A Simplified Method for Predicting the Stability of Aerodynamically Excited Turbomachinery

[+] Author and Article Information
Albert F. Storace

Consulting Engineer Dynamics, Advanced Technology and Preliminary Design, GE Aviation, Cincinnati, OH

J. Turbomach 129(4), 724-729 (Aug 29, 2006) (6 pages) doi:10.1115/1.2720870 History: Received August 11, 2006; Revised August 29, 2006

A modal stability (MS) method is presented for the quick and accurate prediction of the stability of aerodynamically excited turbomachinery using real eigenvalue/eigenvector data obtained from a rotordynamics model. The modal stability method provides a means to compare the work of stabilizing damping forces to the work of destabilizing aerodynamic cross-coupled stiffness forces to predict the onset of whirl instability. The MS method thus indicates that unstable or self-excited whirling (sometimes called whipping) at one of the system’s natural frequencies is initiated when the destabilizing work equals or exceeds the stabilizing work. This approach provides a powerful design tool to quickly ascertain the effects of squeeze-film dampers, and turbine engine architecture, including bearing locations and bearing support structure stiffness, on system stability.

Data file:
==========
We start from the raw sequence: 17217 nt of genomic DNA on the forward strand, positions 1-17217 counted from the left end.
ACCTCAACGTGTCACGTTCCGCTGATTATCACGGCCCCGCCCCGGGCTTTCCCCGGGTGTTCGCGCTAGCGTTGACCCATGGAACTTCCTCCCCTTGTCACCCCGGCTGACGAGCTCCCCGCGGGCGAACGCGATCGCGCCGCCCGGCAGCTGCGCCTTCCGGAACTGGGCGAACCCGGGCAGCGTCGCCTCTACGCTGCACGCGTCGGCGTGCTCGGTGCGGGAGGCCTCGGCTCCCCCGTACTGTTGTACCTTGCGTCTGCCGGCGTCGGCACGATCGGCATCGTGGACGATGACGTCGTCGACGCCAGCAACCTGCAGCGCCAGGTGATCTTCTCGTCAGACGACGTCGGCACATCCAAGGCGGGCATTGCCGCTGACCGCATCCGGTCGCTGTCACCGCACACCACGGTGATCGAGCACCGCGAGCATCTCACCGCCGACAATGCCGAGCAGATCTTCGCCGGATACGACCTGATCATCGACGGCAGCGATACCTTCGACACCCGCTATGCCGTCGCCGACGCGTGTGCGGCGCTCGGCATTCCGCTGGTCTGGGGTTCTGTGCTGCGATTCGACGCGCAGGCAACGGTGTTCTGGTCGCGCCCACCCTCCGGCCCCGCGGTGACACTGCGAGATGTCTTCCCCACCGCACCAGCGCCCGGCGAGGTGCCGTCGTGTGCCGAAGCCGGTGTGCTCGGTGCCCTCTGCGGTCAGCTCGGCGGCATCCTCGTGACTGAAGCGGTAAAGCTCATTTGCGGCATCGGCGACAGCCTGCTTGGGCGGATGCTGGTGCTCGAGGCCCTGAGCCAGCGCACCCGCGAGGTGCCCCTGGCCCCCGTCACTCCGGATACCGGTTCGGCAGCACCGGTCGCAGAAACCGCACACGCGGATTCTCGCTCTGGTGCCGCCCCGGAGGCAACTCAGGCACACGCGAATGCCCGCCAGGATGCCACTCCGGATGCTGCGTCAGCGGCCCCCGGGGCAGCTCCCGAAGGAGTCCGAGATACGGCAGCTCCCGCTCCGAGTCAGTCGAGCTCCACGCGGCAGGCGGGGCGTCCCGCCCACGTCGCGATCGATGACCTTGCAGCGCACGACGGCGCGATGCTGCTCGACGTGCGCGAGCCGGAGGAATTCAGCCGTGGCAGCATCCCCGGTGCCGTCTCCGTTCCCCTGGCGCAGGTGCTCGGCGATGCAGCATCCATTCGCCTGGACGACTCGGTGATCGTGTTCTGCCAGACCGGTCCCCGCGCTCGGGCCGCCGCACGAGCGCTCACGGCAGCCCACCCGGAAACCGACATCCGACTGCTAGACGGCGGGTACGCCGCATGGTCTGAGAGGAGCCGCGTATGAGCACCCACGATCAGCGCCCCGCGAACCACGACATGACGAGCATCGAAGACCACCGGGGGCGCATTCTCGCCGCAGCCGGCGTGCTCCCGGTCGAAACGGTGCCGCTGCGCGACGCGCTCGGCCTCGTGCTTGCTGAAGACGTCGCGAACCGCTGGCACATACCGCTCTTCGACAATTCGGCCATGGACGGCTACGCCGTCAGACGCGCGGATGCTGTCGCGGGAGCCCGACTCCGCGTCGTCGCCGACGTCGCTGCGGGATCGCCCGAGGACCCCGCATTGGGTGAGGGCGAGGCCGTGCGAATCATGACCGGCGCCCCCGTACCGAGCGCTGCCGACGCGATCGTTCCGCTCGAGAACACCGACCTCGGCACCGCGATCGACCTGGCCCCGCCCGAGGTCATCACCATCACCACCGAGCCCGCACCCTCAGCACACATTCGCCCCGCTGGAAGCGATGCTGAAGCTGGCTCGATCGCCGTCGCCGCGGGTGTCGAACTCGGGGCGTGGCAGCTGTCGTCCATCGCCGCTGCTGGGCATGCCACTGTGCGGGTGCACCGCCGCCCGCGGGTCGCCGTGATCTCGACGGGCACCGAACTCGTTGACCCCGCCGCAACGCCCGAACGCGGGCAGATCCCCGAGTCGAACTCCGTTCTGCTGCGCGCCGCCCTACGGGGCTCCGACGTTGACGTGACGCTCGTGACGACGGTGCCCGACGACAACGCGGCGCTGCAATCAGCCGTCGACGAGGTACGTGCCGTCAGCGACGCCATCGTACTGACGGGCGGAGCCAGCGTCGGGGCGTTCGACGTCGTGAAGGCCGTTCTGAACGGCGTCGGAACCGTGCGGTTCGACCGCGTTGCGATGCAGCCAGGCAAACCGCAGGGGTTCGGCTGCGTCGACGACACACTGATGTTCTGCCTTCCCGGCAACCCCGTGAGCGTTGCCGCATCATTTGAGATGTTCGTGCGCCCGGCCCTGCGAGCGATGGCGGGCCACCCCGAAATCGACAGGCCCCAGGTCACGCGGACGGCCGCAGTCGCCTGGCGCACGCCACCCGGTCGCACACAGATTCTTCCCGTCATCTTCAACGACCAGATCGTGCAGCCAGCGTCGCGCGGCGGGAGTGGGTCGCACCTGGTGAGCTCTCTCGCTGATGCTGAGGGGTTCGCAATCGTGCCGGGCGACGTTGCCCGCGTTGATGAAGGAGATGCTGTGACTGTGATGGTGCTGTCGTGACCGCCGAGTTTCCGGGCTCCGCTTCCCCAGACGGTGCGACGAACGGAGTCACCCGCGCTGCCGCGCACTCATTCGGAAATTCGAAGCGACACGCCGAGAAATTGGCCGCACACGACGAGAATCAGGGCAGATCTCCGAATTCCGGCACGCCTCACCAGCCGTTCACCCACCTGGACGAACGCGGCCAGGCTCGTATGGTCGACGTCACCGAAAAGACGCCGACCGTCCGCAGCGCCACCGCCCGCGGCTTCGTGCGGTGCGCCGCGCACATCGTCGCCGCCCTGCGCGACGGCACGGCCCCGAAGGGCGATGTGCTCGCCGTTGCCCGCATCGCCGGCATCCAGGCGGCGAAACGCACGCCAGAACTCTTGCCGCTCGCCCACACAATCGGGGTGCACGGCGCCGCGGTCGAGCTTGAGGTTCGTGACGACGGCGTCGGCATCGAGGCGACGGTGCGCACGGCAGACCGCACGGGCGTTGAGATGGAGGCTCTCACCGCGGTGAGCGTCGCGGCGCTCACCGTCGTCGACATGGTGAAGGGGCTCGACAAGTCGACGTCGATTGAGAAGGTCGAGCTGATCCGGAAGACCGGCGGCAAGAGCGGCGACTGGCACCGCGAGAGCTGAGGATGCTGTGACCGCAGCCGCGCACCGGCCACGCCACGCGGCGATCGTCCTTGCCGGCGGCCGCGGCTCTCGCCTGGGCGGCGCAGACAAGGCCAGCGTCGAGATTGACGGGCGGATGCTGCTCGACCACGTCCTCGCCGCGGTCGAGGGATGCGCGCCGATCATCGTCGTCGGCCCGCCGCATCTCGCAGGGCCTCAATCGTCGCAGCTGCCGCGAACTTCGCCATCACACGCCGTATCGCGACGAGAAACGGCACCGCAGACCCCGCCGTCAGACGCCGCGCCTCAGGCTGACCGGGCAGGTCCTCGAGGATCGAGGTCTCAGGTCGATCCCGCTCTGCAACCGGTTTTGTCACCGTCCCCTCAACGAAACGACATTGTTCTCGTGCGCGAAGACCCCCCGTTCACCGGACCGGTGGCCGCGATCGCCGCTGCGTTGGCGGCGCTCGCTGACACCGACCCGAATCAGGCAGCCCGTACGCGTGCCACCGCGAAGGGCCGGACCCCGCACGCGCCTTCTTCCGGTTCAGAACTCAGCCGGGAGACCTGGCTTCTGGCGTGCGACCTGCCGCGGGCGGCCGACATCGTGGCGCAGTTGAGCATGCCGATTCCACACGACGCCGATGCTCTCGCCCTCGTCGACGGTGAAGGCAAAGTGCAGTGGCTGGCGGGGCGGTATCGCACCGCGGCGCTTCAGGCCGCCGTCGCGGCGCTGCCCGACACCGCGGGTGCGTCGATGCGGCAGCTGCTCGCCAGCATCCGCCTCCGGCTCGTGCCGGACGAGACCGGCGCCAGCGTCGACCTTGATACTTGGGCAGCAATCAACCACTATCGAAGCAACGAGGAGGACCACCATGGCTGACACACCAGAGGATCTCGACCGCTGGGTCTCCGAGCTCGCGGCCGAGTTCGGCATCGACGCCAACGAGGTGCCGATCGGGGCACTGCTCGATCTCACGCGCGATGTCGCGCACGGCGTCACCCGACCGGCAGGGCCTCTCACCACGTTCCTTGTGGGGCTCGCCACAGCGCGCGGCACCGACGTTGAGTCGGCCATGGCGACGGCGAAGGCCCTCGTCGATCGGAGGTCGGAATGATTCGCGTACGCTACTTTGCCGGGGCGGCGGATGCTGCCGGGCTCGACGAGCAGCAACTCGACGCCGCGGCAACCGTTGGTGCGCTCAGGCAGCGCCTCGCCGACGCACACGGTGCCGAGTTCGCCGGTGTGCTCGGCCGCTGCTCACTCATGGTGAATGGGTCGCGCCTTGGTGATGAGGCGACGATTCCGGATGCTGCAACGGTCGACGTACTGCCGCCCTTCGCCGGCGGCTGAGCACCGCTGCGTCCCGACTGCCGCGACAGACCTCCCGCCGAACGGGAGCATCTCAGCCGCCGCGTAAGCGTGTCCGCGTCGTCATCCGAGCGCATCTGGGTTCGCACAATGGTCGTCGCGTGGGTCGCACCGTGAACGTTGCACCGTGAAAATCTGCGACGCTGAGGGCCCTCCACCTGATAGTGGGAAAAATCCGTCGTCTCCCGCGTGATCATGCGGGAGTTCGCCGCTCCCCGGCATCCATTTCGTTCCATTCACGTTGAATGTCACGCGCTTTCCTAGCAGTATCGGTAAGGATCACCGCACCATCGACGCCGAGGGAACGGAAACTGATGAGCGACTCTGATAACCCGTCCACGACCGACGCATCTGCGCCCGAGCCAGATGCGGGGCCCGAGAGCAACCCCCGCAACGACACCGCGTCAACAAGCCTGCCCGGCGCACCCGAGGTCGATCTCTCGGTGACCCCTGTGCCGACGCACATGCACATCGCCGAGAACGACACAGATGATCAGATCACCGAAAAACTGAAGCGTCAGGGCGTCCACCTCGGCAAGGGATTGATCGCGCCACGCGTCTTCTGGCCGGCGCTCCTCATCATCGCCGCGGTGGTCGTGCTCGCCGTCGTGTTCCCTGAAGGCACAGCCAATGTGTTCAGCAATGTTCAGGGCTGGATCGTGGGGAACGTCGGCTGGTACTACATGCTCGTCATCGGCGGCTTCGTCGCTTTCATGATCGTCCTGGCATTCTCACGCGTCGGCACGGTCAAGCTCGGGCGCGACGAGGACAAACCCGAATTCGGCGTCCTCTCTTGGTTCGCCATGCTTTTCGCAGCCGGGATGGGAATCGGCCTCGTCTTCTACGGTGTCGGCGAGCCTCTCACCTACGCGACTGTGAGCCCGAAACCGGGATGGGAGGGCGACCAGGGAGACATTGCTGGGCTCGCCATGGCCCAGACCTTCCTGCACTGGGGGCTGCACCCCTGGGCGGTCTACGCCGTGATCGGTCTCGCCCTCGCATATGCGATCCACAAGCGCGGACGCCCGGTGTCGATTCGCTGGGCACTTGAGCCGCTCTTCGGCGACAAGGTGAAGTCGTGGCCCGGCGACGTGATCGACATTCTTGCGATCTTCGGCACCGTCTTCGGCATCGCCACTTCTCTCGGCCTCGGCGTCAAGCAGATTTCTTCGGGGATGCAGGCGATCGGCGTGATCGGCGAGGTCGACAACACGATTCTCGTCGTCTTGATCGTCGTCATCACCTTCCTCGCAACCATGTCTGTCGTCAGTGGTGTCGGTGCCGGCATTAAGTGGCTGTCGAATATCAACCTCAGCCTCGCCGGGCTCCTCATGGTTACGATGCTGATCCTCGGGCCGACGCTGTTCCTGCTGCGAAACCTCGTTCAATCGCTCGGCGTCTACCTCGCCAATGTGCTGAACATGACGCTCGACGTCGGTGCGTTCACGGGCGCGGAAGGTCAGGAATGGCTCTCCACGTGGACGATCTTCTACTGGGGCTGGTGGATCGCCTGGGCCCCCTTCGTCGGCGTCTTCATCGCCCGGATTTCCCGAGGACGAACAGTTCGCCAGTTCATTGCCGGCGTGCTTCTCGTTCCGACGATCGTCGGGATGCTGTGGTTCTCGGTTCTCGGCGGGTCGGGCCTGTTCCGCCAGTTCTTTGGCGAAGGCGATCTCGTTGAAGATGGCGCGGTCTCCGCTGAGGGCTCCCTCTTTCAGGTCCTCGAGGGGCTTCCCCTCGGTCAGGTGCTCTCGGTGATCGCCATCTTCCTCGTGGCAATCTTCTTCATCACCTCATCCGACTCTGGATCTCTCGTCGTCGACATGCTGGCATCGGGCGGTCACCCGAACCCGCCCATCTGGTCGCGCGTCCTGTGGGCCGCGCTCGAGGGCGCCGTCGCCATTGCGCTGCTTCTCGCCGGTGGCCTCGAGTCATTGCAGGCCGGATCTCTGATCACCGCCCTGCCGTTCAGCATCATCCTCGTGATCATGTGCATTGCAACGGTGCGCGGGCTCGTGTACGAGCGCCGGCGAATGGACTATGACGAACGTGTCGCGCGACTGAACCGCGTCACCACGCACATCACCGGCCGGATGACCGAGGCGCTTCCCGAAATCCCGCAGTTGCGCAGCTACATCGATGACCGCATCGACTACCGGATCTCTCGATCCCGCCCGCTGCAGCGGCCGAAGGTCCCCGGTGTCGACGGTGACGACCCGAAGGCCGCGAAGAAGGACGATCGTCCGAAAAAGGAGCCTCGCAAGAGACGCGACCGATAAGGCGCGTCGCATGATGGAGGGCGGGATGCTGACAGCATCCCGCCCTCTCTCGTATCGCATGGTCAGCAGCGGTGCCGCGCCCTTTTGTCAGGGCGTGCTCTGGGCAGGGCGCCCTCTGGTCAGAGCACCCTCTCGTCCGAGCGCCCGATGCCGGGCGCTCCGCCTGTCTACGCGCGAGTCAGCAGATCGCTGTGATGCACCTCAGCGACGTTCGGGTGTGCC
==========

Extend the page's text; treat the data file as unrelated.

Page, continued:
Copyright © 2007 by American Society of Mechanical Engineers
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Grahic Jump Location
Figure 1

Cross-coupled stiffness forces acting on the rotor and stator (forward whirl direction is counterclockwise-forward looking aft (FLA))

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Figure 2

Structural network for turbine engine rotordynamics model

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Figure 3

Squeeze-film damper+squirrel cage component Q factor as a function of damper radial clearance and land length

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Figure 4

Modal stability criterion (MSC) value as a function of squeeze-film damper+centering spring component Q-factor (damper geometry dependency)



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